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Journal: PEOPLE: International Journal of Social Sciences (Vol.3, No. 2)

Publication Date:

Authors : ; ;

Page : 136-158

Keywords : International Trade; Free Trade; Liberalisation; Protectionism;

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Globalisation, which is the most important feature of the new economic world order, reflects the elimination of all barriers to trade of goods and services among countries. Liberalisation of the international trade is the sine qua non condition of the new economic order. As the sources are limited and needs are limitless, no country can meet their needs with their own sources. Therefore, international economic relations are emerged as the most significant element of global foreign trade. Liberalisation movement has especially accelerated after the Second World War. Governments cannot implement any protectionist policy in terms of their interests as the practices that started with the General Agreement on Tariffs and Trade (GATT) and then continued with the World Trade Organisation (WTO) have restricted protectionist measures. Although free trade is robust in theory as a requirement of globalisation, in practice it is hard to see international trade of goods and services without any restriction. Thanks to international treaties, tariffs were reduced, however, invisible barriers to trade have emerged. Governments have usually applied protectionist policies, particularly following the global financial crises, though they engaged with the principles of globalisation. As long as protectionist policies have been implemented, neoliberal paradigm has temporarily shifted. Moreover, developing countries have difficulties as protectionist measures bring several standards in practice. It is therefore argued in this study that protectionist measures create a paradox in terms of free trade.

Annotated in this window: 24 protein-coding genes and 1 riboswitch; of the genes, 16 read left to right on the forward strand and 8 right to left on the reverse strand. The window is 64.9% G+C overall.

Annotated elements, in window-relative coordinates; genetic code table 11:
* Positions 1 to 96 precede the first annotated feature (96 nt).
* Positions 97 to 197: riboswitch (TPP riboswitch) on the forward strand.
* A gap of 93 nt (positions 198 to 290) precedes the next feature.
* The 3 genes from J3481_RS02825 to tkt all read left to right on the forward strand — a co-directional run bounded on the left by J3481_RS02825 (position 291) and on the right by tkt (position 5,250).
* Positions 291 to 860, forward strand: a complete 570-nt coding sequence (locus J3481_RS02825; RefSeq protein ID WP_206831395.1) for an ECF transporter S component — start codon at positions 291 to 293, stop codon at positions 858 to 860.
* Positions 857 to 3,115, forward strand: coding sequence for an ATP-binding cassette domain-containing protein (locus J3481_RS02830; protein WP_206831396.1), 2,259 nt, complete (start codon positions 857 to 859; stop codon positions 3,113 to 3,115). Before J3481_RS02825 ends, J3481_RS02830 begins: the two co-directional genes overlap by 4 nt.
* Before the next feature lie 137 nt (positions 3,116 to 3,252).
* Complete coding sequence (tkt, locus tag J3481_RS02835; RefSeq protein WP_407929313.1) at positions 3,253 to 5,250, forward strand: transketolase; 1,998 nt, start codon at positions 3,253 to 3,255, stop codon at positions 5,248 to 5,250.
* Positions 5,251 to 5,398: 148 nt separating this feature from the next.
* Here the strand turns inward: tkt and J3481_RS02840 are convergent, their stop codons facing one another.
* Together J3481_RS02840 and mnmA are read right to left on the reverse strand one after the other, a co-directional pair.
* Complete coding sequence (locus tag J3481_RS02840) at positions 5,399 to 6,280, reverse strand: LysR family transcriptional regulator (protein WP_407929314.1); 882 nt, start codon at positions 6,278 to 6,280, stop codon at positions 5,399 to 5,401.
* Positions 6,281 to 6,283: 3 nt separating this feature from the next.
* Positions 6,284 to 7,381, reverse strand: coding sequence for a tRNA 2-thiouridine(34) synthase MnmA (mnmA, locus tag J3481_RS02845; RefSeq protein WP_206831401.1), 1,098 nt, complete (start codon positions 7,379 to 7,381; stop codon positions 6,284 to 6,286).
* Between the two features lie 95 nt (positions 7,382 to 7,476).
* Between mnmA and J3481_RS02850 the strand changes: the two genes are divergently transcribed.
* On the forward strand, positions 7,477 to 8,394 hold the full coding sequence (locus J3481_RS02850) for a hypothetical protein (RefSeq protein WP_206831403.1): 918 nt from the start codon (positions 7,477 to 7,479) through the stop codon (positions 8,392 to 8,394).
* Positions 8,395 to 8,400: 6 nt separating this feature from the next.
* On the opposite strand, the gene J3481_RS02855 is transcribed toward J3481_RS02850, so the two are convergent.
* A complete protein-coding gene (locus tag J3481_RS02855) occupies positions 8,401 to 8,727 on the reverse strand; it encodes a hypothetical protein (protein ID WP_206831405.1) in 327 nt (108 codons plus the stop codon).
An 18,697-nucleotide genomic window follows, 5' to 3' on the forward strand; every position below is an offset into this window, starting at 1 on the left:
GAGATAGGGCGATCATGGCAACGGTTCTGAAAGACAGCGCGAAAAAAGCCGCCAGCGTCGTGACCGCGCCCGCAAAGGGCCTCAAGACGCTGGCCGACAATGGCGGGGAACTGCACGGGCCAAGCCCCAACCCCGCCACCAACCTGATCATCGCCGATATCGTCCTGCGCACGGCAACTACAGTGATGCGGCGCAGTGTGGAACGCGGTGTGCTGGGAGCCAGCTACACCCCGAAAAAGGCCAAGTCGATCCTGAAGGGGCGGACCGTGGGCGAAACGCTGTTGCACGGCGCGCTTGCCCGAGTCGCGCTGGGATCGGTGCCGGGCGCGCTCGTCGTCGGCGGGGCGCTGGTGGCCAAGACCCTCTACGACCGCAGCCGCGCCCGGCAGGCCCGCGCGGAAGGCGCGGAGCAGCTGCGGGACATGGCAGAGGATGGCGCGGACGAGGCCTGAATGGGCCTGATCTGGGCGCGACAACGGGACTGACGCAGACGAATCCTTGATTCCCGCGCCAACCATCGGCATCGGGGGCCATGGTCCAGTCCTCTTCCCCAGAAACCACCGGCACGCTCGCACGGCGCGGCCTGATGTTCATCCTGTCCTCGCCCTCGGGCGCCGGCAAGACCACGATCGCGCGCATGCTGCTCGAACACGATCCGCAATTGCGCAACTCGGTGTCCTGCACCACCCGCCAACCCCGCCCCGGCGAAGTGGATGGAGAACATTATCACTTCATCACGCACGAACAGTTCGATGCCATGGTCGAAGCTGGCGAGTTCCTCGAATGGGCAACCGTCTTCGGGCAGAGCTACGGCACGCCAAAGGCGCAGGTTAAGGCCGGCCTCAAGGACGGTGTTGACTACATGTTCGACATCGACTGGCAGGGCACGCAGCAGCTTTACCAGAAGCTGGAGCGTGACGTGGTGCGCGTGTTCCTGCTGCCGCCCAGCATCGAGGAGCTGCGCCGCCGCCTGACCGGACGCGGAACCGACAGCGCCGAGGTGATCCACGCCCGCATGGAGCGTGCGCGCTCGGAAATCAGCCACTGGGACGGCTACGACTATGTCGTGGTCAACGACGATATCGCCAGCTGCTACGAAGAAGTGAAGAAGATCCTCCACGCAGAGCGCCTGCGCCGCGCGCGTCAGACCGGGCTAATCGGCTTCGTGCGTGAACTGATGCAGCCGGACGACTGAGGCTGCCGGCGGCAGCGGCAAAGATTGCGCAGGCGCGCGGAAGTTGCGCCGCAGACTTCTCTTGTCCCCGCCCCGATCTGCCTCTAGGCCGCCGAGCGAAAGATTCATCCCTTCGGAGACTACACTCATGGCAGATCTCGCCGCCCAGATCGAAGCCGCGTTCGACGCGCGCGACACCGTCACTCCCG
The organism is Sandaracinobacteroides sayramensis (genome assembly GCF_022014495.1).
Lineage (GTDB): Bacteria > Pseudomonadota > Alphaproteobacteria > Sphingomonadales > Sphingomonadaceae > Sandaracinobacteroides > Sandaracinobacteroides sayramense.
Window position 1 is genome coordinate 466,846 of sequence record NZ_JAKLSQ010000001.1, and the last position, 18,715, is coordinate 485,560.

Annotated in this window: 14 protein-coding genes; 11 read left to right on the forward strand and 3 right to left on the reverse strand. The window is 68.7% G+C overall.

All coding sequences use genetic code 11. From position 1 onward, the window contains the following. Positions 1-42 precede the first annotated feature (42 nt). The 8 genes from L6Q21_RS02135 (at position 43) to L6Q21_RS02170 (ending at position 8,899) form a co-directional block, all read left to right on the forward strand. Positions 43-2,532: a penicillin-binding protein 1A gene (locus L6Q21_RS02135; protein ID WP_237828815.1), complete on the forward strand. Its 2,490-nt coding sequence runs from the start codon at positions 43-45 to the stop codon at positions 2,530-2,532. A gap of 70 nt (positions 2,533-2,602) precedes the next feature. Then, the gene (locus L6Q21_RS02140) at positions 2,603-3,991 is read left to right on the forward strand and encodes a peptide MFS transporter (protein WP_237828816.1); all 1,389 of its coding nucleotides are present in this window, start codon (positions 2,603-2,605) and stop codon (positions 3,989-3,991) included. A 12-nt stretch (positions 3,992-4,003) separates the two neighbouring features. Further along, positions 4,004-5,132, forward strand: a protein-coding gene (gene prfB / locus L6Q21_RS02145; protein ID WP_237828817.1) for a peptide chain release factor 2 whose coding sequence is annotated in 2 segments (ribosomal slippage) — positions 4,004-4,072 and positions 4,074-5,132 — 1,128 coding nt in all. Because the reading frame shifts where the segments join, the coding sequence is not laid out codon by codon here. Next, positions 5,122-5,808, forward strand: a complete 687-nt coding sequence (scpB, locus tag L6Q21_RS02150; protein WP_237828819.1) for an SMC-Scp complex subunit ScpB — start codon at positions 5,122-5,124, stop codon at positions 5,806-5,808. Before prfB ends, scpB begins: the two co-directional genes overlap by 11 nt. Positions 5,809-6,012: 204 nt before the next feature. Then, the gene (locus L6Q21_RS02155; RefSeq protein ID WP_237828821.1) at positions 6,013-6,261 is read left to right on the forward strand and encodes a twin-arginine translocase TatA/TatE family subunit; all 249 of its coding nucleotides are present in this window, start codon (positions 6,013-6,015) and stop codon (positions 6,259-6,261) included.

Last modified: 2018-04-26 16:23:18